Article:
Fannie Mae is making technological updates and implementing policy and operational changes as part of an effort to improve servicing.
Central to the government-sponsored enterprise’s so-called Simplifying Servicing initiative are updates it made to its loss mitigation tool, Servicing Management Default Underwriter, including a new user interface. These changes will become effective immediately, Fannie Mae said Tuesday.
Through SMDU, servicers determine borrowers’ eligibility for Fannie Mae’s loss mitigation programs. The new SMDU tool was designed to integrate better into servicing platforms. Additionally, Fannie Mae said that decisions made using the tool would provide servicers with representation and warranty relief.
“SMDU eliminates risk, uncertainty and complexity in the default and loan modification process by simplifying eligibility determinations and offering real-time answers on the best solutions for borrowers,” Varma Penmatsa, vice president of servicing digital products at Fannie Mae, said in a news release. “The outcome is a simpler experience for both servicers and borrowers.”
Later this year, Fannie Mae plans to automate the creation of modification cases in the HomeSaver Solutions Network platform through SMDU to reduce the need for manual entry.
Beyond the updates to SMDU, Fannie has made other operational and policy changes aimed to improving servicing. Beginning in February, Fannie eliminated the requirement that servicers report single-family mortgage-backed securities swap security balances. Fannie Mae also aligned the investor reporting due dates for various remittance-type mortgage loans and standardized liquidation reporting with Freddie Mac.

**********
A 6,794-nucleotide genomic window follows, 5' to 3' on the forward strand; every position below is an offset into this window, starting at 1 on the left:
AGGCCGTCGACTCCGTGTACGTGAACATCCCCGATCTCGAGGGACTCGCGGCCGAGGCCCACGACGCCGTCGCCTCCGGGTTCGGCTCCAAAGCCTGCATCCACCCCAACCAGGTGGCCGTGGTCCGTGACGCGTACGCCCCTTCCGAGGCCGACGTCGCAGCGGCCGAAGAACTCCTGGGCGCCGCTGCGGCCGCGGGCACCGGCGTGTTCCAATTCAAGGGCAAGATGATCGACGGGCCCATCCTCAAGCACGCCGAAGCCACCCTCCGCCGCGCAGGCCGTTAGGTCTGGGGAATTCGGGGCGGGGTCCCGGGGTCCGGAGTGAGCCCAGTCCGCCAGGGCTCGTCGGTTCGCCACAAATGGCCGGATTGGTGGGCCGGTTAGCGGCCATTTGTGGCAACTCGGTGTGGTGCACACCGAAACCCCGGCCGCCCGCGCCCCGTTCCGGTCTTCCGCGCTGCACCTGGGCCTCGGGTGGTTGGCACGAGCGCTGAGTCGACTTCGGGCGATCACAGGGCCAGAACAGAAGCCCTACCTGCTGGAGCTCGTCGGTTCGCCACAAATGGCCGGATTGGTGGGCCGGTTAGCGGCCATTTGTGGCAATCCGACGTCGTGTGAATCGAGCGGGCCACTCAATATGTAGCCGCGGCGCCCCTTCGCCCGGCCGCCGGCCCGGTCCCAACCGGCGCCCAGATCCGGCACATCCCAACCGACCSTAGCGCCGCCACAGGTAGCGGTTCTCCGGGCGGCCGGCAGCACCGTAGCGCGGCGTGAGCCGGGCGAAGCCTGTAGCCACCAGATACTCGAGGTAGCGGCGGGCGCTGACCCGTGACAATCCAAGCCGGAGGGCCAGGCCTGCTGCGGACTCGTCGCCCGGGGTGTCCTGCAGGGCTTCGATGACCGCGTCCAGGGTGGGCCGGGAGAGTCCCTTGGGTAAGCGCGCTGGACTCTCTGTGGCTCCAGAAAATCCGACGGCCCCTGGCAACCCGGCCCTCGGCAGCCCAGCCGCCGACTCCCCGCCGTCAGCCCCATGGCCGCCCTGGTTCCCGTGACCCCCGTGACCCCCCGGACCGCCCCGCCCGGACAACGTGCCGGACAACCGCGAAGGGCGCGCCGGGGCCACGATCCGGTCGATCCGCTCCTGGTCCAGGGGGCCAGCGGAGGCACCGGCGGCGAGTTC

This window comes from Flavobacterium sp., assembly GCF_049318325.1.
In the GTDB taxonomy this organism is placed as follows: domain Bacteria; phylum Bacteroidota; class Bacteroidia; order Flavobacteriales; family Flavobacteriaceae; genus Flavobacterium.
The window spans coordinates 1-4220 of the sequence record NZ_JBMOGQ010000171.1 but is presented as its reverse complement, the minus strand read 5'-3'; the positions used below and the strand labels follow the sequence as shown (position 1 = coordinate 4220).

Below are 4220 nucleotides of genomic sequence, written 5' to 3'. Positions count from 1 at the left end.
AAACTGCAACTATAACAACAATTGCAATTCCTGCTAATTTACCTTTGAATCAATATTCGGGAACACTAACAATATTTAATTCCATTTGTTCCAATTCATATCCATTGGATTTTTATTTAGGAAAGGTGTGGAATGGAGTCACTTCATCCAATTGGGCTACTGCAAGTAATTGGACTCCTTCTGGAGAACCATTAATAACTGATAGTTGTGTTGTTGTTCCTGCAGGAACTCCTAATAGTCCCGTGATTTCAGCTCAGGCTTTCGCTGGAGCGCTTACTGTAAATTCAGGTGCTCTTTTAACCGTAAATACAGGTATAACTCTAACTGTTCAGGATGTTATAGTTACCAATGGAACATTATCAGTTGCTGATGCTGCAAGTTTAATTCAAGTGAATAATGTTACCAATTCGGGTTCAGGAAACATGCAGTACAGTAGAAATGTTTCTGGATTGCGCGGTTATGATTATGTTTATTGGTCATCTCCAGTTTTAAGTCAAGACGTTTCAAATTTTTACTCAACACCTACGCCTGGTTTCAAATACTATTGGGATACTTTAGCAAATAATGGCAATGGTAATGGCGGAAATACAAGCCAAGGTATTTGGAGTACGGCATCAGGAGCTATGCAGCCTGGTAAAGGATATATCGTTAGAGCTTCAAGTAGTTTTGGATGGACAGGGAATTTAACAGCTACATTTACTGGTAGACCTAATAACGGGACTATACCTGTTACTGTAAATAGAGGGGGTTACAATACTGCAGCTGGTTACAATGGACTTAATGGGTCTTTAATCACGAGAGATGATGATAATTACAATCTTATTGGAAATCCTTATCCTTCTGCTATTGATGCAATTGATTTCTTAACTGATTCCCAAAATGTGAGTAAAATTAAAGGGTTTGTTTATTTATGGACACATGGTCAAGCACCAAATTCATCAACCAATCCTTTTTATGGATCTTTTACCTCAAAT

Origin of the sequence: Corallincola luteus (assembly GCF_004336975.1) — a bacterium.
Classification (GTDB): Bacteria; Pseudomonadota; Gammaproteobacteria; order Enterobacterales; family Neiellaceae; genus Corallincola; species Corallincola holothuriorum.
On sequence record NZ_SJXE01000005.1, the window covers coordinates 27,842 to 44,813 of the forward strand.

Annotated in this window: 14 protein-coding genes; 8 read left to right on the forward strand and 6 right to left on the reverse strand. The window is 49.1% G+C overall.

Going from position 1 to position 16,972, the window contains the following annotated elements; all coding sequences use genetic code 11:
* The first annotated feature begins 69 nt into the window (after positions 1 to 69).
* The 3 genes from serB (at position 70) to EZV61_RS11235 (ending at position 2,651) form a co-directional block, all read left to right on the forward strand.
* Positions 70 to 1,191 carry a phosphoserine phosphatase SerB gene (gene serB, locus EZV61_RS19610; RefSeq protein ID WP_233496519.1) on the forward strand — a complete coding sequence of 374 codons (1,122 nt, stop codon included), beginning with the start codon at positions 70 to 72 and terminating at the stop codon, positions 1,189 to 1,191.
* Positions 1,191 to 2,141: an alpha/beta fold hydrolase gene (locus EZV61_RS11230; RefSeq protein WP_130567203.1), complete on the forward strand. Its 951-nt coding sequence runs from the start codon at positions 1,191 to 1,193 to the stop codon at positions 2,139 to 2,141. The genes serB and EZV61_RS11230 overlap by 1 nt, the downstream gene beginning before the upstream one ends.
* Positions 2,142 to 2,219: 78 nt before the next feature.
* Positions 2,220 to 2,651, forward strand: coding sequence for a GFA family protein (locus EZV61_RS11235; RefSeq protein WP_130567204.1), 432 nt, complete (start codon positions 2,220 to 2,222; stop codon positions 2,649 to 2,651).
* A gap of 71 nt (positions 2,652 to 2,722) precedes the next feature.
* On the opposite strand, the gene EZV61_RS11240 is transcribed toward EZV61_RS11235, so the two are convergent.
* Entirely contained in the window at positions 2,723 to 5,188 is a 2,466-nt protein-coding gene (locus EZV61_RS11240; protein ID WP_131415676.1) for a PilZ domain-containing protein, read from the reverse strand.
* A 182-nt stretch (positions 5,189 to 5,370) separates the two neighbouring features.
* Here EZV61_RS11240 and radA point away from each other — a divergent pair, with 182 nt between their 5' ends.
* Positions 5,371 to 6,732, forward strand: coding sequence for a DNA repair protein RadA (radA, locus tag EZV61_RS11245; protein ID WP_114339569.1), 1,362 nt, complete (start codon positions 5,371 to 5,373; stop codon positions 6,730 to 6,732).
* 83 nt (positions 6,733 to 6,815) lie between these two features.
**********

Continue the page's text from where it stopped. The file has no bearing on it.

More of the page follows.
Improvements are also being made to the foreclosure process, including the introduction of an improved pre-foreclosure property preservation guide and changes to post-foreclosure responsibilities.
Starting in April, Fannie will take over responsibility for negotiations with homeowners associations nationwide regarding payments for REO properties. The program began in 2013 in Florida and then expanded to Illinois and Nevada last year. Currently, Fannie is working with Chronos, Goodman Dean, Precedent and Stewart on this, but is welcoming proposals from additional vendors.
Similarly, beginning in July Fannie Mae will assume the responsibility for tax payments for REO properties, an initiative it introduced in Florida last year. Thus far, Fannie is working with Goodman Dean and Precedent, but as with the HOA effort it is welcoming proposals from more vendors.
On the expense and invoicing side of servicing, Fannie plans to roll out a document elimination effort to reduce documentation requirements related to claims submissions. A new web-based application will also be introduced later in 2017 that will consolidate portfolio loan-level reporting and provide access to performance metrics.
Other goals Fannie is working toward include facilitating reconciliation of master servicing data to reduce loan-level reporting errors and reducing the need for manual review of servicer reimbursement claims.